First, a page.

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Home > Blogs > Anthony Harrington > Bank regulation: Firing at the wrong target?

Bank regulation: Firing at the wrong target?

Finance Blogger: Anthony Harrington Anthony Harrington

Few would expect the City of London Corporation to be hugely enthused about the current trend around the world for enacting tough new regulations against banks. So it is no surprise to find a report commissioned by the City of London setting out to do a demolition job on the Basel Committee’s revamp of Basel II. What is perhaps surprising is just how solid and persuasive the arguments made by the report actually are.

For a start, the report produced by European Economics [PDF, 401 KB] suggests that Basel III is shooting at the wrong target. It is trying to prevent bank failure per se, but the idea that drives capitalism is not that no firm should fail. Risk is part of capitalism and if you misprice risk badly enough, you go bust. That’s the nature of the game. What is actually needed is a regulator that is smart enough to call a wayward institution that is getting itself into trouble through mispricing risk, back into line. And if the organisation can’t put itself right, then the regulator needs an orderly way of winding up that institution without either collapsing the wider market or running foul of the anti-competitive practices and anti-trust authorities.

“In our view the fundamental ambition of prudential regulation of the banking sector cannot be that such restrictions are placed upon banks — such high capital ratios; such extensive liquidity standards; such close risk-taking restriction — that no bank will ever fail. Companies going bust is not capitalism failing; it is capitalism working,” the report argues.

In common with a number of the better commentators on the financial meltdown, European Economics argues that pushing up the scale of the capital buffers banks are supposed to hold fundamentally mistakes the nature of the crash. It did not happen because banks were holding too little capital. The credit freeze happened because banks wouldn’t lend to each other. Banks borrow from each other all the time. No one, in that sense, has enough capital. What killed the market was that banks couldn’t see where all the toxic assets were being held. The bank they were about to lend to might be dead on its feet, they just couldn’t tell. Others thought the same of them.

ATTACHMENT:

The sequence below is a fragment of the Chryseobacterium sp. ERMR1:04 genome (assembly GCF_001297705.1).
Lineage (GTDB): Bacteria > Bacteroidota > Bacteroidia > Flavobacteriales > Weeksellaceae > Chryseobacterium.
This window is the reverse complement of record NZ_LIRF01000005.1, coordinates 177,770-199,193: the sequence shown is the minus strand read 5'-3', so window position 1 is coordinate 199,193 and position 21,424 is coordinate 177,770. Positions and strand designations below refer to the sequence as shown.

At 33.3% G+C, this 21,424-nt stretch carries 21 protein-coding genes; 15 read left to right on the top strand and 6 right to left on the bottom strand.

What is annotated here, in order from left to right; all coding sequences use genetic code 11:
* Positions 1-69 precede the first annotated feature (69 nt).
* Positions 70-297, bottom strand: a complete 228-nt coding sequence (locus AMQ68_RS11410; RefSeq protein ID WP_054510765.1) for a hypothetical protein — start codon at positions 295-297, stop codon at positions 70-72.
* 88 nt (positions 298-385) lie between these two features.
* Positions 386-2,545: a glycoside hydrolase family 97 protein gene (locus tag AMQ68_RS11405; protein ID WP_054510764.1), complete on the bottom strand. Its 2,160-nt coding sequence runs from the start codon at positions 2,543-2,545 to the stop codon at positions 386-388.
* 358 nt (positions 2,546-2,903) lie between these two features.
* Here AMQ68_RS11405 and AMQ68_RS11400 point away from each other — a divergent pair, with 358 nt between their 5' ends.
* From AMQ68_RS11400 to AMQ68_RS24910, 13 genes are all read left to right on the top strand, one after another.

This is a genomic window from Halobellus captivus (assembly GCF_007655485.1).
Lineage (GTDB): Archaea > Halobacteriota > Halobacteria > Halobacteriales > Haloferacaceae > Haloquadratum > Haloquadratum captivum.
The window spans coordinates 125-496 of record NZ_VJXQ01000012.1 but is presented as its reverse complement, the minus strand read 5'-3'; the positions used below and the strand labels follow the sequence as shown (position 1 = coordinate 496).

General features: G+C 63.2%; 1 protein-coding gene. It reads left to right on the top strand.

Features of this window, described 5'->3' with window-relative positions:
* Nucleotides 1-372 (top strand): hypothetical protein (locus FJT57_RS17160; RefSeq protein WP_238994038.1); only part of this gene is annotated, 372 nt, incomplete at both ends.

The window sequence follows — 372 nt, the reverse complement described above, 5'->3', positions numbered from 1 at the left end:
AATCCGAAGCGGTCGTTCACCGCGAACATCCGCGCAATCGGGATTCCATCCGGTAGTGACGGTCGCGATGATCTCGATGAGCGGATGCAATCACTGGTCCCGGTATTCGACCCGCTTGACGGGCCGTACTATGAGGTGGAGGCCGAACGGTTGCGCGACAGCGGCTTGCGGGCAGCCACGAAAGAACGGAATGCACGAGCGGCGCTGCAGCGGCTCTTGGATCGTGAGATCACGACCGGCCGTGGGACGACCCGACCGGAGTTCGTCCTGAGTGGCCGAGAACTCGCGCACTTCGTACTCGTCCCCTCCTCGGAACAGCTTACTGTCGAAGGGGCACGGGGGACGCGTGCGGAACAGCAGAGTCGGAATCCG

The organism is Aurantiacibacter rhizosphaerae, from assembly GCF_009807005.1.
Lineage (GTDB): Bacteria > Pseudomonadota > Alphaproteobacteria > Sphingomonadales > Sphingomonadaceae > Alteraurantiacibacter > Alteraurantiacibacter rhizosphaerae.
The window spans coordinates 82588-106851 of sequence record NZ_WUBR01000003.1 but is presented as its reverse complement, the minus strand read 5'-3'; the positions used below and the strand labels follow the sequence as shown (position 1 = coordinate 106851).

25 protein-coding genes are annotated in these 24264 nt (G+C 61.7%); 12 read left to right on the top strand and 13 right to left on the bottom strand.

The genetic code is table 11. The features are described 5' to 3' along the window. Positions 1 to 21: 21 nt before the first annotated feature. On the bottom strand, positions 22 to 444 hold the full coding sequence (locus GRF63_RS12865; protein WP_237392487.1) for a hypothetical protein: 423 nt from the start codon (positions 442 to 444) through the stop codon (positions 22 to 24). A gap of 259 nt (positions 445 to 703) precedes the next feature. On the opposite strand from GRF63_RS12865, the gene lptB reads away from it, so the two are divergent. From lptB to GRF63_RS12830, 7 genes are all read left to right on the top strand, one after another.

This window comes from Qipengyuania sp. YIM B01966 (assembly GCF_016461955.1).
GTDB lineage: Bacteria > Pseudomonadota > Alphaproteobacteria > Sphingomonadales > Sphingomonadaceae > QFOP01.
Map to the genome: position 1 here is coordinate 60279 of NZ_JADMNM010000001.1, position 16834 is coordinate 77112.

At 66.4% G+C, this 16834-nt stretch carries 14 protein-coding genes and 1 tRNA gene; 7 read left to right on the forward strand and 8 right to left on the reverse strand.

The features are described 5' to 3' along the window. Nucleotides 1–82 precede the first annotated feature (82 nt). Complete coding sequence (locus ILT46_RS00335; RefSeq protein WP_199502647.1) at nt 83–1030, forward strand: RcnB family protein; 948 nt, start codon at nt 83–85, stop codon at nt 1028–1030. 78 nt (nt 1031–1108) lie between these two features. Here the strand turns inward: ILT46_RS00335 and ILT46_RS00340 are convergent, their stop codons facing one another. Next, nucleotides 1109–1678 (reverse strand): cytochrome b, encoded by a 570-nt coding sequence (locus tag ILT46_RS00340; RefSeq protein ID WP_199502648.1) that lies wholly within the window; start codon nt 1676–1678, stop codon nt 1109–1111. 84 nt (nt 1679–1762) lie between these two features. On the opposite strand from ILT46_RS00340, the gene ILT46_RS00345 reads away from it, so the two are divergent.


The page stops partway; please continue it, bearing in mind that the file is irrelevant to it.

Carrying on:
Counterparty risk went through the ceiling and so lending just died. That is a liquidity crisis, not a capital crisis. You don’t solve a liquidity crisis by adding more capital to the mix, because no one wants to lend to anyone anyway. You solve a liquidity crisis by removing the cause of all the fear that is going around, which means cleaning up the toxic debt mess. Once you’ve cleaned it up (and it is by no means all out the system, as the current furore over sovereign debt shows), then going around forcing banks to stockpile huge amounts of additional capital is not really to the point. All that does is to kill lending to business and damage the prospects for growth and recovery.

There is, of course, a very good argument to be made that organisations like Lehman were massively overleveraged. The scale of the bets they were taking versus their ability to cope with losses, was completely out of whack. Part of Basel III is all about containing or restraining leverage. But then, this is simply what any sensible regulator who was not asleep at the wheel, should have been doing anyway. Once again, it seems, we are back at the point where analysis shows us that what went wrong was that the rules that were in place to regulate banks were simply not used. What is needed is not more rules, but a better use of existing rules by a more alert regulator.

Further reading on Basel III and bank regulation



Tags: banking , Basel III , EU , financial crisis , Lehman Brothers , regulation , transparency
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